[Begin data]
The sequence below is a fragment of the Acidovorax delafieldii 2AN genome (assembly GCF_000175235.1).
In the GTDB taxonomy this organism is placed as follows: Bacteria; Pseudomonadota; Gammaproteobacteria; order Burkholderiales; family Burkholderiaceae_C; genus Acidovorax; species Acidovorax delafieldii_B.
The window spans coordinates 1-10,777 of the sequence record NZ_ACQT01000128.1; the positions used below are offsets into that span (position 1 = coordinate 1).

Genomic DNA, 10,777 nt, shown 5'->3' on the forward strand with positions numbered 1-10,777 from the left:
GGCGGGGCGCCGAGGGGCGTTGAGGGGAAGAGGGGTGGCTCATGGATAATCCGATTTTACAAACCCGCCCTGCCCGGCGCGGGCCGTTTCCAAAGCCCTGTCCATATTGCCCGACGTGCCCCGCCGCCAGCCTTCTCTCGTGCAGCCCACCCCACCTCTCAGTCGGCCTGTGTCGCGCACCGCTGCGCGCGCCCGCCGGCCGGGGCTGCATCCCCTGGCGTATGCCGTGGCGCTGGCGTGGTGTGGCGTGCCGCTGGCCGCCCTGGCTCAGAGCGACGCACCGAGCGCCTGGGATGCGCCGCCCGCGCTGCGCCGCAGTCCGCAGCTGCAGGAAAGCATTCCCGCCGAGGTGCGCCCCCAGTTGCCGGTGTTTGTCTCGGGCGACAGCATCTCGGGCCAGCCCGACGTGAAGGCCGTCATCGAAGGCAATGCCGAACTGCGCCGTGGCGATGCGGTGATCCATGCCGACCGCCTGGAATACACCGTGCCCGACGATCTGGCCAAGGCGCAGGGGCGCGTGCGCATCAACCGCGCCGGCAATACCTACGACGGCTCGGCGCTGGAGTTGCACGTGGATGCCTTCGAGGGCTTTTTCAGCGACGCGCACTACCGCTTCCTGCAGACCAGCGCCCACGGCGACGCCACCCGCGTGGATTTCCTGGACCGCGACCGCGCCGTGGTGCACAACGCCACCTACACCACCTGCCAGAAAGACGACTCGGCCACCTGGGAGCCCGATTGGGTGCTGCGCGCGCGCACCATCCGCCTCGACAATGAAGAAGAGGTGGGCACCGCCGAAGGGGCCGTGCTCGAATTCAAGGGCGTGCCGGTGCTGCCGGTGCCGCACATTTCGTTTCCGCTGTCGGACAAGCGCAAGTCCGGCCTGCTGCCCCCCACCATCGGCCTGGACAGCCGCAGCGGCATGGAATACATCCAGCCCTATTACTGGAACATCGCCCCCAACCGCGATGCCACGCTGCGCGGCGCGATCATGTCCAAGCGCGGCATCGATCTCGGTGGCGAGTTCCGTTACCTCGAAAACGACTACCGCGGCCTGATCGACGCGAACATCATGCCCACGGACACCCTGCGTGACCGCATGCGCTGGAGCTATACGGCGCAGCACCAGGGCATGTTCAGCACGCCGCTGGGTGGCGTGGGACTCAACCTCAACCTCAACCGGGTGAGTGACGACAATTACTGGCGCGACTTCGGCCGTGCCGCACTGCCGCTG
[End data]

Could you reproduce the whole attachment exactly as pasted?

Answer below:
The sequence below is a fragment of the Acidovorax delafieldii 2AN genome (assembly GCF_000175235.1).
In the GTDB taxonomy this organism is placed as follows: Bacteria; Pseudomonadota; Gammaproteobacteria; order Burkholderiales; family Burkholderiaceae_C; genus Acidovorax; species Acidovorax delafieldii_B.
The window spans coordinates 1-10,777 of the sequence record NZ_ACQT01000128.1; the positions used below are offsets into that span (position 1 = coordinate 1).

Genomic DNA, 10,777 nt, shown 5'->3' on the forward strand with positions numbered 1-10,777 from the left:
GGCGGGGCGCCGAGGGGCGTTGAGGGGAAGAGGGGTGGCTCATGGATAATCCGATTTTACAAACCCGCCCTGCCCGGCGCGGGCCGTTTCCAAAGCCCTGTCCATATTGCCCGACGTGCCCCGCCGCCAGCCTTCTCTCGTGCAGCCCACCCCACCTCTCAGTCGGCCTGTGTCGCGCACCGCTGCGCGCGCCCGCCGGCCGGGGCTGCATCCCCTGGCGTATGCCGTGGCGCTGGCGTGGTGTGGCGTGCCGCTGGCCGCCCTGGCTCAGAGCGACGCACCGAGCGCCTGGGATGCGCCGCCCGCGCTGCGCCGCAGTCCGCAGCTGCAGGAAAGCATTCCCGCCGAGGTGCGCCCCCAGTTGCCGGTGTTTGTCTCGGGCGACAGCATCTCGGGCCAGCCCGACGTGAAGGCCGTCATCGAAGGCAATGCCGAACTGCGCCGTGGCGATGCGGTGATCCATGCCGACCGCCTGGAATACACCGTGCCCGACGATCTGGCCAAGGCGCAGGGGCGCGTGCGCATCAACCGCGCCGGCAATACCTACGACGGCTCGGCGCTGGAGTTGCACGTGGATGCCTTCGAGGGCTTTTTCAGCGACGCGCACTACCGCTTCCTGCAGACCAGCGCCCACGGCGACGCCACCCGCGTGGATTTCCTGGACCGCGACCGCGCCGTGGTGCACAACGCCACCTACACCACCTGCCAGAAAGACGACTCGGCCACCTGGGAGCCCGATTGGGTGCTGCGCGCGCGCACCATCCGCCTCGACAATGAAGAAGAGGTGGGCACCGCCGAAGGGGCCGTGCTCGAATTCAAGGGCGTGCCGGTGCTGCCGGTGCCGCACATTTCGTTTCCGCTGTCGGACAAGCGCAAGTCCGGCCTGCTGCCCCCCACCATCGGCCTGGACAGCCGCAGCGGCATGGAATACATCCAGCCCTATTACTGGAACATCGCCCCCAACCGCGATGCCACGCTGCGCGGCGCGATCATGTCCAAGCGCGGCATCGATCTCGGTGGCGAGTTCCGTTACCTCGAAAACGACTACCGCGGCCTGATCGACGCGAACATCATGCCCACGGACACCCTGCGTGACCGCATGCGCTGGAGCTATACGGCGCAGCACCAGGGCATGTTCAGCACGCCGCTGGGTGGCGTGGGACTCAACCTCAACCTCAACCGGGTGAGTGACGACAATTACTGGCGCGACTTCGGCCGTGCCGCACTGCCGCTG